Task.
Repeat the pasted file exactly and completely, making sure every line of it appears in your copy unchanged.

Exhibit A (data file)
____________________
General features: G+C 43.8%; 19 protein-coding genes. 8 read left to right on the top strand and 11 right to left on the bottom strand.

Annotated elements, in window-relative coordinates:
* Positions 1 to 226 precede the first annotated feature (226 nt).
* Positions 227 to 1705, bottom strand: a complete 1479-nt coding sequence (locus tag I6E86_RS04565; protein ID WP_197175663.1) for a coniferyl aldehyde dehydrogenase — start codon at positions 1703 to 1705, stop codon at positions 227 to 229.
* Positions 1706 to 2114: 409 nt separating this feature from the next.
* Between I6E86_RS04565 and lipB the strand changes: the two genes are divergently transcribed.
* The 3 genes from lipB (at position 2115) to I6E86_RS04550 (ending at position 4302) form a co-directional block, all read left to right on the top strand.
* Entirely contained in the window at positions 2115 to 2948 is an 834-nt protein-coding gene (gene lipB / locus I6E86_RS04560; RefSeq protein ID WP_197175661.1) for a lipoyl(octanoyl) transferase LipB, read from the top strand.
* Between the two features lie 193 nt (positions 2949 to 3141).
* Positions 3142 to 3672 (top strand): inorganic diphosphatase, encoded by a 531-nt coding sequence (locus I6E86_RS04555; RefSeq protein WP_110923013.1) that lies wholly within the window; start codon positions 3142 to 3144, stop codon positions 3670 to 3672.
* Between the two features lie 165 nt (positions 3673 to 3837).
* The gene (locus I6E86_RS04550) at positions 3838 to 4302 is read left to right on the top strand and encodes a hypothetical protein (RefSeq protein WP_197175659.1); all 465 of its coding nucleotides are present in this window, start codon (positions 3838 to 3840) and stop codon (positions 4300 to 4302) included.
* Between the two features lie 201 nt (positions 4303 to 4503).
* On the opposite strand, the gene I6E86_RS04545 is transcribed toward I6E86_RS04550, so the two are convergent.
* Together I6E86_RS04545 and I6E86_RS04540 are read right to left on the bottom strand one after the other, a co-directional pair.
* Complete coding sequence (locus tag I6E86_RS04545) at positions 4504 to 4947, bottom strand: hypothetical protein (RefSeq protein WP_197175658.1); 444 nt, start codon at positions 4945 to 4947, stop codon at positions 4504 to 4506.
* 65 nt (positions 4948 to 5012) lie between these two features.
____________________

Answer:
General features: G+C 43.8%; 19 protein-coding genes. 8 read left to right on the top strand and 11 right to left on the bottom strand.

Annotated elements, in window-relative coordinates:
* Positions 1 to 226 precede the first annotated feature (226 nt).
* Positions 227 to 1705, bottom strand: a complete 1479-nt coding sequence (locus tag I6E86_RS04565; protein ID WP_197175663.1) for a coniferyl aldehyde dehydrogenase — start codon at positions 1703 to 1705, stop codon at positions 227 to 229.
* Positions 1706 to 2114: 409 nt separating this feature from the next.
* Between I6E86_RS04565 and lipB the strand changes: the two genes are divergently transcribed.
* The 3 genes from lipB (at position 2115) to I6E86_RS04550 (ending at position 4302) form a co-directional block, all read left to right on the top strand.
* Entirely contained in the window at positions 2115 to 2948 is an 834-nt protein-coding gene (gene lipB / locus I6E86_RS04560; RefSeq protein ID WP_197175661.1) for a lipoyl(octanoyl) transferase LipB, read from the top strand.
* Between the two features lie 193 nt (positions 2949 to 3141).
* Positions 3142 to 3672 (top strand): inorganic diphosphatase, encoded by a 531-nt coding sequence (locus I6E86_RS04555; RefSeq protein WP_110923013.1) that lies wholly within the window; start codon positions 3142 to 3144, stop codon positions 3670 to 3672.
* Between the two features lie 165 nt (positions 3673 to 3837).
* The gene (locus I6E86_RS04550) at positions 3838 to 4302 is read left to right on the top strand and encodes a hypothetical protein (RefSeq protein WP_197175659.1); all 465 of its coding nucleotides are present in this window, start codon (positions 3838 to 3840) and stop codon (positions 4300 to 4302) included.
* Between the two features lie 201 nt (positions 4303 to 4503).
* On the opposite strand, the gene I6E86_RS04545 is transcribed toward I6E86_RS04550, so the two are convergent.
* Together I6E86_RS04545 and I6E86_RS04540 are read right to left on the bottom strand one after the other, a co-directional pair.
* Complete coding sequence (locus tag I6E86_RS04545) at positions 4504 to 4947, bottom strand: hypothetical protein (RefSeq protein WP_197175658.1); 444 nt, start codon at positions 4945 to 4947, stop codon at positions 4504 to 4506.
* 65 nt (positions 4948 to 5012) lie between these two features.